If you’re doing this for the first time, resist the temptation of creating too many categories. Keep things simple.

At this stage you might be wondering how you are going to keep all this information. I suggest you find some free software for your computer or phone. An alternative is to keep a simple spreadsheet.

4. Set Limits and Goals

The next step is to set a limit for each spending category. Use the information from steps 1 and 2 to write down how much you are currently spending for each category.

After you have done this, you should have a total income and total expenses figure. You can immediately see if you are over spending.

The next step (and this is important) is to set a budget goal for your spending categories. For each category, set a goal that is

  • Realistic enough so you won’t discourage yourself. You may want to start small and set more challenging goals later.
  • Challenging enough so you make some progress and force yourself to spend carefully and creatively.

For example, if you have been spending RM500 on food, set a goal of spending RM450 on food next month.

Don’t forget to create a category for savings.

5. The Cushion Category

You may want to add a category to your budget to cater for emergencies and unexpected expenses.

I call this my cushion category and I use this money to handle unexpected car repairs or buying last minute gifts.

The amount allocated to this category should be minimal, and should not be used if possible. If you find yourself using up your cushion category every month then you need to re-analyze your budget.

I put unused funds from my cushion category into savings.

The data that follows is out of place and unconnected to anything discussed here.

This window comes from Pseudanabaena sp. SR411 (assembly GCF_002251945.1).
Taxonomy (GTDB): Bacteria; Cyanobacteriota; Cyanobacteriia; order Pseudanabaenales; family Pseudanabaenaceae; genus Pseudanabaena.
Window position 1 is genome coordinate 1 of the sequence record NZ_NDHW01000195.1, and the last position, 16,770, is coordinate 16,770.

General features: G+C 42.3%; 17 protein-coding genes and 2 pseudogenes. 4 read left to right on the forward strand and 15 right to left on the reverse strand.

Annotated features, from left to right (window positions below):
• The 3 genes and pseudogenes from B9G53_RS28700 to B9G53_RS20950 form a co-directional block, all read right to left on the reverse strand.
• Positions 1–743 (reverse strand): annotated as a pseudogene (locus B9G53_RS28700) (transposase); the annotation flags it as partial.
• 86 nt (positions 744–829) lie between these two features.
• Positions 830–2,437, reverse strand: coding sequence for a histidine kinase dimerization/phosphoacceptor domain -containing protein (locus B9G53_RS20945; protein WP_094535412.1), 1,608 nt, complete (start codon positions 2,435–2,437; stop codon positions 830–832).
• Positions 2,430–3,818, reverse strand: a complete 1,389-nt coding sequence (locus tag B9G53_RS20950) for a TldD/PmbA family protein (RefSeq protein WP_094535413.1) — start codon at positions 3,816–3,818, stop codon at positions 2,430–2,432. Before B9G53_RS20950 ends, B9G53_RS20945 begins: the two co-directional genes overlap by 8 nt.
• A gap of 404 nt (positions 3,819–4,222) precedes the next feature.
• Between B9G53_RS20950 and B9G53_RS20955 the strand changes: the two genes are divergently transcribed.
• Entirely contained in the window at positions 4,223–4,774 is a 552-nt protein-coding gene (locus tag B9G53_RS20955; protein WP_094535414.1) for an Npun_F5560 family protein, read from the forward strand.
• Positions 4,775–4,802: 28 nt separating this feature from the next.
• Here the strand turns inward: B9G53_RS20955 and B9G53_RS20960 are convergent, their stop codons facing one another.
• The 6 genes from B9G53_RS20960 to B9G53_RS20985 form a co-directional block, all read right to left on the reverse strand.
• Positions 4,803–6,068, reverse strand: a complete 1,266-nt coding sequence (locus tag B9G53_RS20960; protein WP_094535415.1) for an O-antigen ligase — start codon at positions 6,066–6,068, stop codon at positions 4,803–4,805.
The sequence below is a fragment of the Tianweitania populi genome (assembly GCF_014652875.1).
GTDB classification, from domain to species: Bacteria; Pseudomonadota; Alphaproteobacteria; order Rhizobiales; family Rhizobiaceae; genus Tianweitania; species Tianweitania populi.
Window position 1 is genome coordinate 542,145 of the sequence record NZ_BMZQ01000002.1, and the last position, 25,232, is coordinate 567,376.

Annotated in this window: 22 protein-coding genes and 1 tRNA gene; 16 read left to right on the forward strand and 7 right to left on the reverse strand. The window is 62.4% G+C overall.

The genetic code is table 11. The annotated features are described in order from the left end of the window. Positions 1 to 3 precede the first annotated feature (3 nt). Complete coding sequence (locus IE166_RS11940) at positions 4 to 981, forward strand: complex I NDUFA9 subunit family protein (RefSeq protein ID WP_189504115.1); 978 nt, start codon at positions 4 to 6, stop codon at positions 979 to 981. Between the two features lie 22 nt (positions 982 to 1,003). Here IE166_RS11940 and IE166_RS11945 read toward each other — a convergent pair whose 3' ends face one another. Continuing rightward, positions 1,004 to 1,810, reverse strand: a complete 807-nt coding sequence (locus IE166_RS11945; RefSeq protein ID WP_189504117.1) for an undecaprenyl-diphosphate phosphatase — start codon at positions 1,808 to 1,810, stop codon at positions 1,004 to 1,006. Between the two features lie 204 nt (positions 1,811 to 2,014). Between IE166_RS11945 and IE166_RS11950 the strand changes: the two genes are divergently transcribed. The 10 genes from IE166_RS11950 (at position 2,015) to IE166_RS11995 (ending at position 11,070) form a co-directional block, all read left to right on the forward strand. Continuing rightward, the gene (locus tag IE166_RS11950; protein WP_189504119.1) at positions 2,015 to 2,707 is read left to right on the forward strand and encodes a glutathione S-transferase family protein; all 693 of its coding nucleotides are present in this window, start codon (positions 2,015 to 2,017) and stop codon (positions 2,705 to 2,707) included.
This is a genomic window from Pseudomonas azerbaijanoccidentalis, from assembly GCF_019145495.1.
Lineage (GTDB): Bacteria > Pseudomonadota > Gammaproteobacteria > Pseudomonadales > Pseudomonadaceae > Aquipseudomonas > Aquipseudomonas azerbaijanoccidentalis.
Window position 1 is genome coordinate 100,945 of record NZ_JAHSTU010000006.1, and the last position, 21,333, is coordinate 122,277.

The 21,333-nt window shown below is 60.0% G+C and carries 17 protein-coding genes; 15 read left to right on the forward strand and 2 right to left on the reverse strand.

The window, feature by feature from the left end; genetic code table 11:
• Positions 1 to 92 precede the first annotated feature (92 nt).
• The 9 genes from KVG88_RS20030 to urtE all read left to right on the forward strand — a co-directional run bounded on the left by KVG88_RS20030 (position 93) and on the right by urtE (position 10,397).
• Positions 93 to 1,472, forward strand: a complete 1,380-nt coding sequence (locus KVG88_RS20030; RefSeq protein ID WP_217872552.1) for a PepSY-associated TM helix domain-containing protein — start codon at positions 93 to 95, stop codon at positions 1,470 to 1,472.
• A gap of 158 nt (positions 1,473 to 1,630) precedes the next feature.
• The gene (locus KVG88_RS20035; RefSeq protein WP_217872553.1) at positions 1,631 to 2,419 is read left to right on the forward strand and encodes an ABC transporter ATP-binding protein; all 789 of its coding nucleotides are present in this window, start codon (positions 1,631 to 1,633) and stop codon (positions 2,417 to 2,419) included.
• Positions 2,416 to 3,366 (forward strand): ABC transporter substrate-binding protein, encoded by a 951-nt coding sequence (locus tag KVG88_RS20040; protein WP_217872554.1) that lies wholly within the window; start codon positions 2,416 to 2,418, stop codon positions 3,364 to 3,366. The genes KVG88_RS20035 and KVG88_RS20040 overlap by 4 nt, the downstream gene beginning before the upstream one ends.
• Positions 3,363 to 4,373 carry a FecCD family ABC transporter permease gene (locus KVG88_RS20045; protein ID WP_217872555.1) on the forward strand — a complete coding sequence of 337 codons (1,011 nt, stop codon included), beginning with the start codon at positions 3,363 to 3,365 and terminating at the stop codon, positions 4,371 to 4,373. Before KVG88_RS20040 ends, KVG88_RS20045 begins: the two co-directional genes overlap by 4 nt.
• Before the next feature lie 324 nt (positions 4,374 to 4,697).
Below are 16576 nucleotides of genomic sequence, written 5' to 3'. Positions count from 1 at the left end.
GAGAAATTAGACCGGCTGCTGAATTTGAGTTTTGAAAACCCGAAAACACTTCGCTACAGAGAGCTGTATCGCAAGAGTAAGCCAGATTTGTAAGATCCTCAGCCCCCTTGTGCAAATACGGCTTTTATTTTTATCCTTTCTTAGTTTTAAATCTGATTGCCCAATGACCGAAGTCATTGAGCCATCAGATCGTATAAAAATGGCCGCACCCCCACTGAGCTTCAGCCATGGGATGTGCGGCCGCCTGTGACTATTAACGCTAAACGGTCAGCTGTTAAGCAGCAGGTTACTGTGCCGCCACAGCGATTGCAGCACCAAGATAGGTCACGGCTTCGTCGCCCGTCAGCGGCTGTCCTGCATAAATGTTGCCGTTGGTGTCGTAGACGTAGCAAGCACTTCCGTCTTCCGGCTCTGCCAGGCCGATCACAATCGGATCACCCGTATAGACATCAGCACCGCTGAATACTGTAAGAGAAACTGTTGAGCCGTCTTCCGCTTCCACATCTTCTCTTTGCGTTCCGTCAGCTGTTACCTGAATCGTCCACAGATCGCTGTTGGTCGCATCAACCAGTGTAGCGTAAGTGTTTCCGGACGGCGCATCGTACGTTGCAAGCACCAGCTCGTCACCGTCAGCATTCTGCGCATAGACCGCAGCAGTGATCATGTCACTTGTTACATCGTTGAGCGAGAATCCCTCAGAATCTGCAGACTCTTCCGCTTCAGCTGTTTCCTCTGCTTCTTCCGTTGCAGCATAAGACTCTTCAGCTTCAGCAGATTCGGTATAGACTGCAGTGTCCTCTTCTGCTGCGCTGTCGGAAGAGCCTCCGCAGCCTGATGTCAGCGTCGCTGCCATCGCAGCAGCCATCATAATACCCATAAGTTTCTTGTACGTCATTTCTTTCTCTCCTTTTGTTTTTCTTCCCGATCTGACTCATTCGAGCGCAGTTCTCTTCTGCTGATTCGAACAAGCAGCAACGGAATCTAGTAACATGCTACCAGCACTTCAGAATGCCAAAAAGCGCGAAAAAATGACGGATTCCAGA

6. Track Your Expenses

After you have finalized your budget, it’s time to start using it!

Make it a point to update your expenses at regular intervals. You will find it easier if you save receipts. Don’t wait too long or you will forget about the transaction. Make it a habit!

I find that I become very conscious about each ringgit I am spending when I track my expenses. This has helped me to avoid impulse spending.

As you update your expenses, take a glance at your budget to see how things are going. If you are over spending, cut down on another category to make up for it.

You don’t have to balance every single cent, so don’t get too stressed if you lose track of a few ringgit. It’s also okay if you go over your budget. Just try again next month.

7. Review

Periodically spend some time to look at your budget and review your goals. As time goes on your needs will change and so will your budget. Keep it updated with your latest expense categories.

Tweak your goals to make them more challenging or to give yourself more “breathing room” to spend.


These 7 steps should be enough to get you started with your budget. It is simple enough that you could even use it when you teach your kids about budgeting.

My final word of advice is to get started right now. Don’t wait until the end of this month or the start of next month.

Have fun with your Frugal Beagle Budget!